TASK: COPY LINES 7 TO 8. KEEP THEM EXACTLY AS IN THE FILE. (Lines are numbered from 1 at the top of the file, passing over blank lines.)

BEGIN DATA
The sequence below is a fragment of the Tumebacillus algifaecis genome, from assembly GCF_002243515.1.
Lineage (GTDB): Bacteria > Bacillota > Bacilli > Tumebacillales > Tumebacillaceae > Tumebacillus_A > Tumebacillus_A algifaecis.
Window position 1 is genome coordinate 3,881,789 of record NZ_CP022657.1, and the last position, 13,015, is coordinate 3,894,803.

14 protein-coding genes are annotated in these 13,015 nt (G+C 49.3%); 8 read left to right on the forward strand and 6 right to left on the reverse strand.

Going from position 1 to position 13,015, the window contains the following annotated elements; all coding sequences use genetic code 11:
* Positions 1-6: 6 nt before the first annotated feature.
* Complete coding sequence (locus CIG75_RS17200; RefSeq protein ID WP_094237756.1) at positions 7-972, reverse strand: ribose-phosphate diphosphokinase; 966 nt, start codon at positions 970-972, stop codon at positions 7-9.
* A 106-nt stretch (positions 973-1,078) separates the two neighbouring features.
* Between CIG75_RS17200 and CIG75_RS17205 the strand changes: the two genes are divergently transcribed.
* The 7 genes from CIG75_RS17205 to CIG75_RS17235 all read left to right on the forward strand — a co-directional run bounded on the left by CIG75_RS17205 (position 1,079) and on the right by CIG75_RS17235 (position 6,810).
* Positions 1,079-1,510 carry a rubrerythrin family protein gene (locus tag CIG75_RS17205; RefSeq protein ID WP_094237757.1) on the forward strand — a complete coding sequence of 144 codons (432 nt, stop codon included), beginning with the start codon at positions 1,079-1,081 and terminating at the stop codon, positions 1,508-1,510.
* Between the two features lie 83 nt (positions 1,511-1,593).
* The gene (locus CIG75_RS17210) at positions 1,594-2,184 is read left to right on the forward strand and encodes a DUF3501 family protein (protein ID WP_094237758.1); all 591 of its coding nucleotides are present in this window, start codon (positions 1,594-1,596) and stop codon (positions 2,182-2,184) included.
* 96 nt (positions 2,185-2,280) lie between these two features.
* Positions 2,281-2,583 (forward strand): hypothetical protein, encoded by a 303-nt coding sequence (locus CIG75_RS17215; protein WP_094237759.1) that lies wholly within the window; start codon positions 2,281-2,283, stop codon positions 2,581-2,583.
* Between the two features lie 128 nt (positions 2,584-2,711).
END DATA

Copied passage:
* Complete coding sequence (locus CIG75_RS17200; RefSeq protein ID WP_094237756.1) at positions 7-972, reverse strand: ribose-phosphate diphosphokinase; 966 nt, start codon at positions 970-972, stop codon at positions 7-9.
* A 106-nt stretch (positions 973-1,078) separates the two neighbouring features.